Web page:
updated 06:05 pm EDT, Wed October 14, 2009
Michael Dell says own netbooks poor
Dell's namesake Michael Dell in a talk late Tuesday criticized both his own products and Microsoft. Despite his company offering multiple netbooks, including the Mini 10, the CEO largely dismissed the category and said a "fair amount" of buyers are unhappy with them for both their smaller screens and slow performance. Many existing notebook owners in particular often come back disappointed as they lose what they liked about their larger portables.
"Take a user who's used to a 15-inch notebook and then give him a 10-inch netbook," Dell is noted as saying by the Standard. "He'll say 'Oh, this is so cool, it's so lightweight.' Then 36 hours later he'll say the screen's not big enough, give me my 15-inch back."
The comments are a rare admission of frustration with netbooks by a Windows PC builder. Most of these have been keen to tout increased shipments but have often suffered revenue drops as the low prices and thin profit margins on these systems prevent the extra units from making up for the loss of regular notebook sales.
Apple so far has been one of the few major computer brands to actively resist entering the category at all and has attacked netbooks as slow, small and uncomfortable. In the past it has also insisted that the low pricing results in cheaply made systems that would tarnish Apple's brand were it to make a netbook of its own.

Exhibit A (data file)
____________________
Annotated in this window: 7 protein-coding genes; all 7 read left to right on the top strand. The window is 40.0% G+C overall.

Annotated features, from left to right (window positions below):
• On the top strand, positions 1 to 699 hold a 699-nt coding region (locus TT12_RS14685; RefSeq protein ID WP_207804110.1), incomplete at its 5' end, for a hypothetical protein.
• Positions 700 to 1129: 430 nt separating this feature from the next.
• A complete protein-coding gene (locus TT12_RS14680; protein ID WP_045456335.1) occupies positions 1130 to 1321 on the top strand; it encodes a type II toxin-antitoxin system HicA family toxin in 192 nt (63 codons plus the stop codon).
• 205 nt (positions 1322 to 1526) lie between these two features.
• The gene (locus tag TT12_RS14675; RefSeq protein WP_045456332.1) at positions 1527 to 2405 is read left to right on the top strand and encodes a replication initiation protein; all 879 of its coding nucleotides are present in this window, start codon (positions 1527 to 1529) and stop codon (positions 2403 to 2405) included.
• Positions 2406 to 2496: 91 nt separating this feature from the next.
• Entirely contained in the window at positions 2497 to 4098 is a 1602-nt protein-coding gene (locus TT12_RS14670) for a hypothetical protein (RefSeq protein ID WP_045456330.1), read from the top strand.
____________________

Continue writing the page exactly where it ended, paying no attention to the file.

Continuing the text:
While keen to praise Windows 7, the chief executive also indirectly blamed Microsoft for creating some of Dell's sales problems and effectively accused the OS developer of hurting Dell's image with Windows Vista. Though not mentioned during the talk, compatibility, interface and performance problems triggered a backlash against Vista almost immediately and led to Dell restoring a Windows XP option in April, less than three months after Vista went on sale. Since the reappearance, Dell has gone to great lengths to keep XP an option, going so far as to allow $150 downgrades from Vista even as of today.
"If you get the latest processor technology and you get Windows 7 and Office 2010, you will love your PC again," Dell added. "And we actually have not been able to say that for a long time."